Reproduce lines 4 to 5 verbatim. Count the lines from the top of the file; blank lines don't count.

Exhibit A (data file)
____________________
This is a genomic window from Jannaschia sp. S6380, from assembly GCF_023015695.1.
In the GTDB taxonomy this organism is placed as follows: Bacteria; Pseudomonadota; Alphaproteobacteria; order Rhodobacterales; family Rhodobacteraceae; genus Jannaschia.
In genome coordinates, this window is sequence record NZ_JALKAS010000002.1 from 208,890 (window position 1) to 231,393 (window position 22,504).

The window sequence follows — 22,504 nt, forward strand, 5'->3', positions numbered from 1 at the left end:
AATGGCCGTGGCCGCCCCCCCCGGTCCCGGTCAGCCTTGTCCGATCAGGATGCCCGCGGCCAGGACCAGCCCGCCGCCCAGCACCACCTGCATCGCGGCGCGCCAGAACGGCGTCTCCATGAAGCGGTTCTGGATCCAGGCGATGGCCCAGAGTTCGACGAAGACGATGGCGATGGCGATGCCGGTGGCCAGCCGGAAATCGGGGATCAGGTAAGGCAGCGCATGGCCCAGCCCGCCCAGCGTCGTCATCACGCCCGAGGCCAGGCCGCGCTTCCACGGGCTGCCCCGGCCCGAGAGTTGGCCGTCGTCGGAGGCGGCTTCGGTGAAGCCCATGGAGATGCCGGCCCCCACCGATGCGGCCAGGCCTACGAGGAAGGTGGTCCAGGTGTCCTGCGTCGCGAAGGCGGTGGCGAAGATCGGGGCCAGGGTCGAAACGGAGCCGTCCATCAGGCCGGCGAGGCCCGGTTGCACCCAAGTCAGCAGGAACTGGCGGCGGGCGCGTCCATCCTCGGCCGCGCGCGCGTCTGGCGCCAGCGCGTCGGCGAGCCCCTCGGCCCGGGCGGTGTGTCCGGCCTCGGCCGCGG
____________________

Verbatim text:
The window sequence follows — 22,504 nt, forward strand, 5'->3', positions numbered from 1 at the left end:
AATGGCCGTGGCCGCCCCCCCCGGTCCCGGTCAGCCTTGTCCGATCAGGATGCCCGCGGCCAGGACCAGCCCGCCGCCCAGCACCACCTGCATCGCGGCGCGCCAGAACGGCGTCTCCATGAAGCGGTTCTGGATCCAGGCGATGGCCCAGAGTTCGACGAAGACGATGGCGATGGCGATGCCGGTGGCCAGCCGGAAATCGGGGATCAGGTAAGGCAGCGCATGGCCCAGCCCGCCCAGCGTCGTCATCACGCCCGAGGCCAGGCCGCGCTTCCACGGGCTGCCCCGGCCCGAGAGTTGGCCGTCGTCGGAGGCGGCTTCGGTGAAGCCCATGGAGATGCCGGCCCCCACCGATGCGGCCAGGCCTACGAGGAAGGTGGTCCAGGTGTCCTGCGTCGCGAAGGCGGTGGCGAAGATCGGGGCCAGGGTCGAAACGGAGCCGTCCATCAGGCCGGCGAGGCCCGGTTGCACCCAAGTCAGCAGGAACTGGCGGCGGGCGCGTCCATCCTCGGCCGCGCGCGCGTCTGGCGCCAGCGCGTCGGCGAGCCCCTCGGCCCGGGCGGTGTGTCCGGCCTCGGCCGCGG